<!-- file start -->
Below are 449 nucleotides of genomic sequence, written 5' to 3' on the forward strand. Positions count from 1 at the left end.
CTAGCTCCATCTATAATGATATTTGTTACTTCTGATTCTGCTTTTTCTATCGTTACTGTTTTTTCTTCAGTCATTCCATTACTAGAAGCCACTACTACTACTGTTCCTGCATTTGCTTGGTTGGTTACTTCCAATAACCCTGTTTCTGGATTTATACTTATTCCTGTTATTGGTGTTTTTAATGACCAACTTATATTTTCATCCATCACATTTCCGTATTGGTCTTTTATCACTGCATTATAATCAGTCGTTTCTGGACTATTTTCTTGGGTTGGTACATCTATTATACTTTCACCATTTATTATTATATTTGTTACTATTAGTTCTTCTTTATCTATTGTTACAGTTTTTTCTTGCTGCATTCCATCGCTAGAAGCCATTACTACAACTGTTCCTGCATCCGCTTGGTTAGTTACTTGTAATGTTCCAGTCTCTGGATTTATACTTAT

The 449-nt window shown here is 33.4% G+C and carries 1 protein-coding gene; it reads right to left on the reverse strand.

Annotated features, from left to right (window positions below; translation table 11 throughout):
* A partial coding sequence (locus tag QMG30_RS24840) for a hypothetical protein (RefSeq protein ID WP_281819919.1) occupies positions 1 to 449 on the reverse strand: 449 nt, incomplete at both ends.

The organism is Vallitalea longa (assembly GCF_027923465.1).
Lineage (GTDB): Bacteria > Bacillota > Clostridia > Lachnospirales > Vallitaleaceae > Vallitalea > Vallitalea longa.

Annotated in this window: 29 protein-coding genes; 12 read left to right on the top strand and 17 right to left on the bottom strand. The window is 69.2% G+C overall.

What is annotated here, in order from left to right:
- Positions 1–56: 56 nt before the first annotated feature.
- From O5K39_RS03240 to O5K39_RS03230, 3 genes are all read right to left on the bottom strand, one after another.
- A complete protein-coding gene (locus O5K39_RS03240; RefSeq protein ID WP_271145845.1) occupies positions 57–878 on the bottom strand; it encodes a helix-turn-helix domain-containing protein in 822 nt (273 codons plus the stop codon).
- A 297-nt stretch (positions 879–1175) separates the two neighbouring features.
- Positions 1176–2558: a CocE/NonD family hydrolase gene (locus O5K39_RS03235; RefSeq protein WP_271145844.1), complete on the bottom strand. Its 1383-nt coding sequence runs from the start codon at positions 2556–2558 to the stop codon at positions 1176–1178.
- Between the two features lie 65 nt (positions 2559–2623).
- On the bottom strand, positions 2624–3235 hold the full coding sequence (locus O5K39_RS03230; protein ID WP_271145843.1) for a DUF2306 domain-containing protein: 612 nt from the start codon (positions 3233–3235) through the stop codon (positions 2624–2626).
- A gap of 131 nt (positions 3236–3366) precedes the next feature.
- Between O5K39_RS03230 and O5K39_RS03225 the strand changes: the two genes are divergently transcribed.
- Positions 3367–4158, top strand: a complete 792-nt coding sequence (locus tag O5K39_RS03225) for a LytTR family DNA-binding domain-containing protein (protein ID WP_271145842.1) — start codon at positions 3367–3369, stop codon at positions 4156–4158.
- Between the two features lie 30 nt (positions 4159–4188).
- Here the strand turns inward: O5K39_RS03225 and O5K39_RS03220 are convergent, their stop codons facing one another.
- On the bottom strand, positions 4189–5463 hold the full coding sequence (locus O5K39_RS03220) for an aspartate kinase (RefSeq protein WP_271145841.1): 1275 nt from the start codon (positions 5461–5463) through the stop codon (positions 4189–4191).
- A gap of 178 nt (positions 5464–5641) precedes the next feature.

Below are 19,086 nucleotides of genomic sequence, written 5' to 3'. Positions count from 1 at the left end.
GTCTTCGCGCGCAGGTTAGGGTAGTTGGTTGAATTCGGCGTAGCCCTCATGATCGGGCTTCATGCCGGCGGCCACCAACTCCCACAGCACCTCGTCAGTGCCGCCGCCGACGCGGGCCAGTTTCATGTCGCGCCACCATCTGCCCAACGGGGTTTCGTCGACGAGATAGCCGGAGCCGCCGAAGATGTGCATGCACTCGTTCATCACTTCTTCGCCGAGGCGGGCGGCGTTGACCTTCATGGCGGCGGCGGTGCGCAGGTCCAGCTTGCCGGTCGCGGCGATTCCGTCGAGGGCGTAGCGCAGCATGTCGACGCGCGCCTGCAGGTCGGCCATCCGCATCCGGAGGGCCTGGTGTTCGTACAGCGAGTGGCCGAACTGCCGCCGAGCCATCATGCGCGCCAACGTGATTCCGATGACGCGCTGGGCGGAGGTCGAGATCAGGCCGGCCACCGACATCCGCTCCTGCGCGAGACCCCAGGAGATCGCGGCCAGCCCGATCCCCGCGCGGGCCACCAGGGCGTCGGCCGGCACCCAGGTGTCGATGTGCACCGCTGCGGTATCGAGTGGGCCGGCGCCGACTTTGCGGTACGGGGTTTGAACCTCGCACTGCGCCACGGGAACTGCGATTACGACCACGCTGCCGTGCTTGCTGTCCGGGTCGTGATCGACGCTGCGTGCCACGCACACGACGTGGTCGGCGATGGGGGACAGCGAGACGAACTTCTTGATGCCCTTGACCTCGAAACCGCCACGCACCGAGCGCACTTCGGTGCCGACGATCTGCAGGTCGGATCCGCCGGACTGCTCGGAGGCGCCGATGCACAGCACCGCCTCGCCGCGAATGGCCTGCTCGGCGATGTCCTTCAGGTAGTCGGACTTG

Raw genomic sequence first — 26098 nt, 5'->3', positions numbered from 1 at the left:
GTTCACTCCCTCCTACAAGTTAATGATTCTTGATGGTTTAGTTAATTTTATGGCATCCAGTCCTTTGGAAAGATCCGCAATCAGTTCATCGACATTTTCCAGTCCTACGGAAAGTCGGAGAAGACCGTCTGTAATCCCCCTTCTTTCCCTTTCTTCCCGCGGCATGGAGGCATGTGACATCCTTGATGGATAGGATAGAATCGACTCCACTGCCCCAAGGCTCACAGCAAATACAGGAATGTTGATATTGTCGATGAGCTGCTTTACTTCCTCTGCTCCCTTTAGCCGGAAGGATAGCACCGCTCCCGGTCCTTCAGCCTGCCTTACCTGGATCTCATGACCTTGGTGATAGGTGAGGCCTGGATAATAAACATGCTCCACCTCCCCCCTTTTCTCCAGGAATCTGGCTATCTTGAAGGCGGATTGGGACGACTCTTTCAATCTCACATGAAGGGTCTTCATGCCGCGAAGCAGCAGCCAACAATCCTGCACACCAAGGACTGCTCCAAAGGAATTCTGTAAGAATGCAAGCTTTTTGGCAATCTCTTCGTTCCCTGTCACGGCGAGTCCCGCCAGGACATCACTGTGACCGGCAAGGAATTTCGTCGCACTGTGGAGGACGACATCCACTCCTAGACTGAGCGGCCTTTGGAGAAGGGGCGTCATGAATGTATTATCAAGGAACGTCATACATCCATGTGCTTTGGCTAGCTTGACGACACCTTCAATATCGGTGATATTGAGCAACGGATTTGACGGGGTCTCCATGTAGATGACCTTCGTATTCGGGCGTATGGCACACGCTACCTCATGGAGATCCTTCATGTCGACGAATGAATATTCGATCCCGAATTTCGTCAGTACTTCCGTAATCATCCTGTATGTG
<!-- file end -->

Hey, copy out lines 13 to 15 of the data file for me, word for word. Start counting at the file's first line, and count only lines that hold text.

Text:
- A 297-nt stretch (positions 879–1175) separates the two neighbouring features.
- Positions 1176–2558: a CocE/NonD family hydrolase gene (locus O5K39_RS03235; RefSeq protein WP_271145844.1), complete on the bottom strand. Its 1383-nt coding sequence runs from the start codon at positions 2556–2558 to the stop codon at positions 1176–1178.
- Between the two features lie 65 nt (positions 2559–2623).